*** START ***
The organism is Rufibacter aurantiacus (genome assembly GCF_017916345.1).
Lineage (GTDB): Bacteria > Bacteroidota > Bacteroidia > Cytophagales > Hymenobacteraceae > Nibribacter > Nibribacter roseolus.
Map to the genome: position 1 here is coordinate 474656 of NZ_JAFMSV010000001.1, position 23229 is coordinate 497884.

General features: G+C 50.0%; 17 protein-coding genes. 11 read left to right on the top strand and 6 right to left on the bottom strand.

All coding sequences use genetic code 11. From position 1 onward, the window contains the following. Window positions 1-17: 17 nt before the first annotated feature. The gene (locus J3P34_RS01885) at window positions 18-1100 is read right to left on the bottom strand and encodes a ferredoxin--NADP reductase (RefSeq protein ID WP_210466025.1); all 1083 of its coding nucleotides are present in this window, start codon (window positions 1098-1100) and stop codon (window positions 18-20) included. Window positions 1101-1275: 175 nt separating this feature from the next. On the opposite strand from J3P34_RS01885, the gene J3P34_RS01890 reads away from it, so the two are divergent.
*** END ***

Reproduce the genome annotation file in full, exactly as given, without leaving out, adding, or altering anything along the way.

The organism is Rufibacter aurantiacus (genome assembly GCF_017916345.1).
Lineage (GTDB): Bacteria > Bacteroidota > Bacteroidia > Cytophagales > Hymenobacteraceae > Nibribacter > Nibribacter roseolus.
Map to the genome: position 1 here is coordinate 474656 of NZ_JAFMSV010000001.1, position 23229 is coordinate 497884.

General features: G+C 50.0%; 17 protein-coding genes. 11 read left to right on the top strand and 6 right to left on the bottom strand.

All coding sequences use genetic code 11. From position 1 onward, the window contains the following. Window positions 1-17: 17 nt before the first annotated feature. The gene (locus J3P34_RS01885) at window positions 18-1100 is read right to left on the bottom strand and encodes a ferredoxin--NADP reductase (RefSeq protein ID WP_210466025.1); all 1083 of its coding nucleotides are present in this window, start codon (window positions 1098-1100) and stop codon (window positions 18-20) included. Window positions 1101-1275: 175 nt separating this feature from the next. On the opposite strand from J3P34_RS01885, the gene J3P34_RS01890 reads away from it, so the two are divergent.